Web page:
Oracle made a request late last month to broaden its case against Android. Now, a supplemental complaint filed Wednesday in San Francisco district court encompasses the six new Android versions that have come out since Oracle originally filed its case back in 2010: Gingerbread, Honeycomb, Ice Cream Sandwich, Jelly Bean, Kit Kat and Lollipop.
"As with previous versions of Android, these six Android releases copy thousands of lines of source code from the Java platform, as well as the structure, sequence and organization of that platform," Oracle charged. "Just as before, this copying constitutes copyright infringement."
Oracle also noted that Android has expanded beyond smartphones over the years to include wearable devices, TVs, cars and various household appliances. Advertising on the mobile platform has increased dramatically as well, it said, thereby bolstering Google's core source of revenue and allowing the search giant to "reap enormous profits from both its direct and indirect exploitation of the infringing code."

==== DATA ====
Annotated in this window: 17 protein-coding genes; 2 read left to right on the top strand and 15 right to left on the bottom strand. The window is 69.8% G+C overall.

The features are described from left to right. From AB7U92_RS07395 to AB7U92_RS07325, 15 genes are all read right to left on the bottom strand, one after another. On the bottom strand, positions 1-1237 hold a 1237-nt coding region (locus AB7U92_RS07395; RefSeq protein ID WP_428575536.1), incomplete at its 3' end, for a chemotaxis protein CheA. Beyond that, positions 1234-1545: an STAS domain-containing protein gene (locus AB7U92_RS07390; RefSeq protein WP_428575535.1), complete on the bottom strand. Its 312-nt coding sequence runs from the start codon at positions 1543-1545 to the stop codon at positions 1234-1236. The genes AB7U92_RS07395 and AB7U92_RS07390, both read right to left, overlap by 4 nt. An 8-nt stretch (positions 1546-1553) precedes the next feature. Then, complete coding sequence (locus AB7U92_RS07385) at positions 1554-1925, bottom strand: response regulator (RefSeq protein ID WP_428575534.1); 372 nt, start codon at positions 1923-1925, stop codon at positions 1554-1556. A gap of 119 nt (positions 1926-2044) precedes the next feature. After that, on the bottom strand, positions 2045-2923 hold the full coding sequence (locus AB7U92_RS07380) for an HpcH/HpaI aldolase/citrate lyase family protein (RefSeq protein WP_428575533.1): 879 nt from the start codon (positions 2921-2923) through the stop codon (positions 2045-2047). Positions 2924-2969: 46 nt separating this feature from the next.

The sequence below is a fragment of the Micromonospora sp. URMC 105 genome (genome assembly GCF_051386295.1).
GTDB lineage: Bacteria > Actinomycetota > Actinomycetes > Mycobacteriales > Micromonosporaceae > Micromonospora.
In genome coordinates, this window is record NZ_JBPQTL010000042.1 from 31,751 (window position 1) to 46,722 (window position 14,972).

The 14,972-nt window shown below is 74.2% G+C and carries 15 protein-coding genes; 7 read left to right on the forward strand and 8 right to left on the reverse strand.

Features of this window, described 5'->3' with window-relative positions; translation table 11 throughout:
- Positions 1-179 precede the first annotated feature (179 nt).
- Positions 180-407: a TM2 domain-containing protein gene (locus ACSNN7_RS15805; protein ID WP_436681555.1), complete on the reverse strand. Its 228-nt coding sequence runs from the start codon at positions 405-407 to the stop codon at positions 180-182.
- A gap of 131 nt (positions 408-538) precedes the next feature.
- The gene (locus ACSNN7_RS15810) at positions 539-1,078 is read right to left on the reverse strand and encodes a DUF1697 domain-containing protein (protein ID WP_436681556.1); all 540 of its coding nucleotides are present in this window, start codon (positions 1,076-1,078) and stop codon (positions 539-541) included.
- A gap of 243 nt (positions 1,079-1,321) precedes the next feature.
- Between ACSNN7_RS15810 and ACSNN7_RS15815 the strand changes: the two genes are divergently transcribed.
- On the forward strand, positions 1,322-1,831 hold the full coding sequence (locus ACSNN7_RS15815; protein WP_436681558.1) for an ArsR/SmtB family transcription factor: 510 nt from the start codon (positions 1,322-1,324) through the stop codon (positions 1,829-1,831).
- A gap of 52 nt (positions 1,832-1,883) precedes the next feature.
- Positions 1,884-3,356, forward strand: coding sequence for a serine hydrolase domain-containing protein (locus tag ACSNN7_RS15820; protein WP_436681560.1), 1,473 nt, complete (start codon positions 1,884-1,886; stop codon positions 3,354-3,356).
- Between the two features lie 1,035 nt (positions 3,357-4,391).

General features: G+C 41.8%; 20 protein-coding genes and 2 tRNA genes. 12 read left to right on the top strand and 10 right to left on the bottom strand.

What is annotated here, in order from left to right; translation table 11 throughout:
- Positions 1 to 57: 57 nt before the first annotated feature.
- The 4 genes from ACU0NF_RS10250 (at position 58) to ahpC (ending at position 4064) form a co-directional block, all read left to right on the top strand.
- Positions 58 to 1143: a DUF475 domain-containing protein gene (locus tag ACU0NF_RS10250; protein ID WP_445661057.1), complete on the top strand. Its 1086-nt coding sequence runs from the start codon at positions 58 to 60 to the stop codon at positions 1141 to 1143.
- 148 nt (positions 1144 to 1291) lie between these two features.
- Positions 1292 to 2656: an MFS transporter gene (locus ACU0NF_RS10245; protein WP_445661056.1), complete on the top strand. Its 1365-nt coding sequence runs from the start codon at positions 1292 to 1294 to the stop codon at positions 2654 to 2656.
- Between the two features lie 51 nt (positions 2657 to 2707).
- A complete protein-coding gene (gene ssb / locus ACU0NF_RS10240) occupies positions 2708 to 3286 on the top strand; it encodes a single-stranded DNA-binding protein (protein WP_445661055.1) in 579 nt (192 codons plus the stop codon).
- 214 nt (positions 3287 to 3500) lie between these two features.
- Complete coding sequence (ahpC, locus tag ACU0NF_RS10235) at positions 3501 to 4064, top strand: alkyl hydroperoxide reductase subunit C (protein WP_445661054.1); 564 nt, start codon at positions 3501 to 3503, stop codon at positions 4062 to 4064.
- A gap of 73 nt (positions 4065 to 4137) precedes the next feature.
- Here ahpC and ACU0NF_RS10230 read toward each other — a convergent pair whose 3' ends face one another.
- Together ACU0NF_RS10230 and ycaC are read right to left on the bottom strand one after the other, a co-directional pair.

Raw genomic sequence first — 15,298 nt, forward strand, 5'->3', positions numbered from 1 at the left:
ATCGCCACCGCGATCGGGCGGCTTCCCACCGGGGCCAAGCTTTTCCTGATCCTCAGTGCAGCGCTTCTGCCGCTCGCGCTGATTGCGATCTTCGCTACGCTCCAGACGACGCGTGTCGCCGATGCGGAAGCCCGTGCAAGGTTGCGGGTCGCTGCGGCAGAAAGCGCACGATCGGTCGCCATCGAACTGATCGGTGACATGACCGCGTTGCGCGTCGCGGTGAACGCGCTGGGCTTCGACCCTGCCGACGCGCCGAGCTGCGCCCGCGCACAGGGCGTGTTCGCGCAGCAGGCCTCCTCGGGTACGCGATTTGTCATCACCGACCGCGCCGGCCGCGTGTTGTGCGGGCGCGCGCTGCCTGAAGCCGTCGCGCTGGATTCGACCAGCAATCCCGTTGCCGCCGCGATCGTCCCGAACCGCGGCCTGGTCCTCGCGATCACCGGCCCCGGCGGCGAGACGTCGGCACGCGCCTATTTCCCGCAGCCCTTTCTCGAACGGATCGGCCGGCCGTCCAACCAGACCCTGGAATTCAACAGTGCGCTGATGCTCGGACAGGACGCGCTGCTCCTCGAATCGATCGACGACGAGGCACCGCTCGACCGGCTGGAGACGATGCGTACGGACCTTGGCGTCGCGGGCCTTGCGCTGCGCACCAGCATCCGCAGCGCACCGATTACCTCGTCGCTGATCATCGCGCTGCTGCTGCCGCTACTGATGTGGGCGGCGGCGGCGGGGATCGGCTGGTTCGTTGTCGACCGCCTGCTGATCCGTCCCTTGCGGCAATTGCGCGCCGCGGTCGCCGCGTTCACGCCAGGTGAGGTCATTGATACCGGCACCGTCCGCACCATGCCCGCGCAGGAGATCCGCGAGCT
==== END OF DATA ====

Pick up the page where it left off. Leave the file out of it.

As a result of all this, Oracle's Java business has been seriously harmed, it said.
"Given the widespread dominance Android has achieved with its continued unauthorized use of the 37 Java API packages over the past few years, Android has now irreversibly destroyed Java's fundamental value proposition as a potential mobile device operating system," Oracle wrote.
Oracle seeks a declaratory judgment, an injunction, damages and an order covering its costs and attorney's fees.
Google declined to comment for this story. Oracle did not respond immediately to a request for comment.
In May 2012, a San Francisco jury decided that Google infringed Oracle's copyright, but it was split on the question of fair use, which permits copying under limited circumstances. The judge in the case, William Alsup, later decided that Oracle's Java programming interfaces were ineligible for copyright protection.
A federal appeals court partially reversed that decision in May 2014, ruling that programming interfaces in Oracle's Java technology can be protected under U.S. copyright law. Google then appealed to the Supreme Court, which rejected the case in June.